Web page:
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A colossal comet is hurtling towards the earth with a 99.78% chance of causing an “extinction-style event” in approximately six months. What would you do?

As a Muslim, watching director Adam McKay’s Netflix release Don’t Look Up was an unexpected call for introspection into the current state of my faith. I hit ‘watch’ with the assumption that I was getting into a refreshing take on the climate conversation, expecting melting glaciers and emaciated wildlife to feature heavily in the film. What I did not expect was a cinematic lampooning of our distracted society, seemingly almost in deference to morality and faith.

The Plot of Bizarre Proportions

Don’t Look Up opens with astronomers Randall Mindy (Leonardo di Caprio) and Kate Dibiasky (Jennifer Lawrence) making an apocalyptic discovery, and then deciding that the most prudent thing to do would be to alert the White House.

Only, leading the ranks of the most powerful nation on earth is a narcissistic head of state (Meryl Streep) currently running for mid-terms, flanked by an overly-smug chief-of-staff (Jonah Hill) – who also happens to be her son. Sound familiar?

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Unfortunately, to ratings-obsessed President Orlean, the optics of a doomsday’esque announcement doesn’t look good for polling amidst the current back-and-forthery with her political rival. In spite of indisputable evidence, the two scientists are advised to just “sit-tight and assess.”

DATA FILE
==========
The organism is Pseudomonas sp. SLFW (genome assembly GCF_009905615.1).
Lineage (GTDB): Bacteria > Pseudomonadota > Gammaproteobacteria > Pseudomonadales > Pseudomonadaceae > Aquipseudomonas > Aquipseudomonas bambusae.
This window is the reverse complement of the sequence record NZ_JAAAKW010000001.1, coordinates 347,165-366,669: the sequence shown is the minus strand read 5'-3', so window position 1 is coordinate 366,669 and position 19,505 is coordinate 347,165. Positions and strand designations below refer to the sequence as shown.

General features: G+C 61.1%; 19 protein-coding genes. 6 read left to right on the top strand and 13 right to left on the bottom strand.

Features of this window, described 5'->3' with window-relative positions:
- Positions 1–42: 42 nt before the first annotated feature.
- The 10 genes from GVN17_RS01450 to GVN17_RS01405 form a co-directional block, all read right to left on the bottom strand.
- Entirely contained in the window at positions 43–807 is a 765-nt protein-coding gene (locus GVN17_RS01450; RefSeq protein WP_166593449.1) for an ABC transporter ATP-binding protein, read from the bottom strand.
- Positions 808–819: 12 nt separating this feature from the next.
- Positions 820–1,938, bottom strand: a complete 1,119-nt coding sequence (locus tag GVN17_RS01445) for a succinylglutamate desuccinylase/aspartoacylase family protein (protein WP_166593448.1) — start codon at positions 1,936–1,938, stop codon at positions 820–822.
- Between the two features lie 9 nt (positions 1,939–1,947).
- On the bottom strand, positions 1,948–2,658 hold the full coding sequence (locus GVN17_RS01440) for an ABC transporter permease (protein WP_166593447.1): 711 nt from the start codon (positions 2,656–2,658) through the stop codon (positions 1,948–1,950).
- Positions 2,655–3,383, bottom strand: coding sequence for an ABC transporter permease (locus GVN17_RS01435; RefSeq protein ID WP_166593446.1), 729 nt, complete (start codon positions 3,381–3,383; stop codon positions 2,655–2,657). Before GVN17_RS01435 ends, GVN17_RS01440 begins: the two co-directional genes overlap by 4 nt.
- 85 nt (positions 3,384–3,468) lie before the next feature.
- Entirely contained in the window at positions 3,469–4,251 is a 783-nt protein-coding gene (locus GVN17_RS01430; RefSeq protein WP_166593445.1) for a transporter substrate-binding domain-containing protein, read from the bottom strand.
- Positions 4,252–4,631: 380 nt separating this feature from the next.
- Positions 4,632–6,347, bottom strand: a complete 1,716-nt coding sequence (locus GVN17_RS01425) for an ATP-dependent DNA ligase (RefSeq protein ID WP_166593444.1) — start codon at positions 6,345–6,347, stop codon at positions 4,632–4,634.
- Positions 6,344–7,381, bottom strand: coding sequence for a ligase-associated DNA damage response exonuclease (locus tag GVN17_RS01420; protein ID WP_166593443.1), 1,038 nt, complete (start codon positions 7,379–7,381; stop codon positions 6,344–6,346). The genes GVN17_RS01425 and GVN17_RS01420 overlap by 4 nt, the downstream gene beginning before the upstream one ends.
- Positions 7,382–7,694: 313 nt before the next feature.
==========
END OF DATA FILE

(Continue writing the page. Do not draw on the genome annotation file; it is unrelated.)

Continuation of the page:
Mindy and Dibiasky then decide to take their findings to daytime TV, in the hope that the warning will be heeded with the seriousness an impending crisis deserves. They’re offered a quickie science segment, only to be completely eclipsed by the news that an empty celebrity musician (Ariana Grande) is getting back together with her equally famous beau.

From there the film pretty much follows the duo’s ill-fated attempts to spare the world from a catastrophic end, facing plenty of hubristic personalities and exposing human fallibility along the way.

A Film of Many, Many Themes

At the forefront of Don’t Look Up is helplessness: making us starkly aware of our fragility as mortals and our lack of metaphysical control, represented by the various failed attempts to alter the course/limit the impact of the comet.

The comet is a metaphor for the climate emergency of course, but though the stage is set, the men and women certainly are not merely players. While the actors play their exaggerated roles with allegorical largesse, in between appreciative ‘heh’s, we’re forced to confront the familiarity of it all: that ‘the objects in the mirror are closer than they appear.’ Depraved Pentagon officials, willfully blind talk show hosts, and an eerie tech billionaire looking to monetize off an earth-decimating event, makes for a depressing collage of real life as it stands.

Don’t Look Up is a bleak parable of our times. It’s slapstick criticism of all of contemporary society’s failings: consumer culture, climate/science denialism, government beaurocracy, media biases, celebrity obsession, gender and race prejudices, campaign politics, hedonism, and the sinister machinations of big-tech. That’s a LOT for a single film to take on.

The Religion Conversation

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But just as you’ve managed to catch up with the tempo, enter Yule (Timothée Chalamet): an unassuming street-punk, not bearing the onus of many expectations for being introduced so late into the film.